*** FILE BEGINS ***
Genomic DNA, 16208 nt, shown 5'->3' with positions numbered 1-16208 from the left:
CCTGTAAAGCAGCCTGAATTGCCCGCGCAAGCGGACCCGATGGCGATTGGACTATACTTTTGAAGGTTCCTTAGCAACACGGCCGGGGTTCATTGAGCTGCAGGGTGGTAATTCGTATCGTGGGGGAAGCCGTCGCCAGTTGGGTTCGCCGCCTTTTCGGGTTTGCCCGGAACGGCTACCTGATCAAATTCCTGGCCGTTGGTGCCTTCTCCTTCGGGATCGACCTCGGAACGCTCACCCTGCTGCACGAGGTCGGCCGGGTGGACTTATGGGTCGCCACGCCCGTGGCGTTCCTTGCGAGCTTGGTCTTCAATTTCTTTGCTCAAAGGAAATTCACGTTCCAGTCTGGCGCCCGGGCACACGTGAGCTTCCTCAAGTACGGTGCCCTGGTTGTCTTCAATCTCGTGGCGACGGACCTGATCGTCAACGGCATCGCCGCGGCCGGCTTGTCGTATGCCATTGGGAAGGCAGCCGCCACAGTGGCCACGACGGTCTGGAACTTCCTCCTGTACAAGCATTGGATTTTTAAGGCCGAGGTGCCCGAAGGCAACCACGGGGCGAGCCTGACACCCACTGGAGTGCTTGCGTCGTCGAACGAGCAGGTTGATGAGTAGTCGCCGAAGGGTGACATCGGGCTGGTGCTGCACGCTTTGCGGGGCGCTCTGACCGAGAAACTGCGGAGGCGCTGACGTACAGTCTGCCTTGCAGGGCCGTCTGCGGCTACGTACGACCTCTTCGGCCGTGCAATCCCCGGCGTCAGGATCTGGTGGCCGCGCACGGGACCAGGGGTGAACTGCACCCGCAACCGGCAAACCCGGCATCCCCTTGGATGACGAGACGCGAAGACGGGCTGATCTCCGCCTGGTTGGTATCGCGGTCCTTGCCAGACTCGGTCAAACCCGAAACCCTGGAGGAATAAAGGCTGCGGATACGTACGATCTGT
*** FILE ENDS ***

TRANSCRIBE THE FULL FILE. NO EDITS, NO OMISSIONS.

Genomic DNA, 16208 nt, shown 5'->3' with positions numbered 1-16208 from the left:
CCTGTAAAGCAGCCTGAATTGCCCGCGCAAGCGGACCCGATGGCGATTGGACTATACTTTTGAAGGTTCCTTAGCAACACGGCCGGGGTTCATTGAGCTGCAGGGTGGTAATTCGTATCGTGGGGGAAGCCGTCGCCAGTTGGGTTCGCCGCCTTTTCGGGTTTGCCCGGAACGGCTACCTGATCAAATTCCTGGCCGTTGGTGCCTTCTCCTTCGGGATCGACCTCGGAACGCTCACCCTGCTGCACGAGGTCGGCCGGGTGGACTTATGGGTCGCCACGCCCGTGGCGTTCCTTGCGAGCTTGGTCTTCAATTTCTTTGCTCAAAGGAAATTCACGTTCCAGTCTGGCGCCCGGGCACACGTGAGCTTCCTCAAGTACGGTGCCCTGGTTGTCTTCAATCTCGTGGCGACGGACCTGATCGTCAACGGCATCGCCGCGGCCGGCTTGTCGTATGCCATTGGGAAGGCAGCCGCCACAGTGGCCACGACGGTCTGGAACTTCCTCCTGTACAAGCATTGGATTTTTAAGGCCGAGGTGCCCGAAGGCAACCACGGGGCGAGCCTGACACCCACTGGAGTGCTTGCGTCGTCGAACGAGCAGGTTGATGAGTAGTCGCCGAAGGGTGACATCGGGCTGGTGCTGCACGCTTTGCGGGGCGCTCTGACCGAGAAACTGCGGAGGCGCTGACGTACAGTCTGCCTTGCAGGGCCGTCTGCGGCTACGTACGACCTCTTCGGCCGTGCAATCCCCGGCGTCAGGATCTGGTGGCCGCGCACGGGACCAGGGGTGAACTGCACCCGCAACCGGCAAACCCGGCATCCCCTTGGATGACGAGACGCGAAGACGGGCTGATCTCCGCCTGGTTGGTATCGCGGTCCTTGCCAGACTCGGTCAAACCCGAAACCCTGGAGGAATAAAGGCTGCGGATACGTACGATCTGT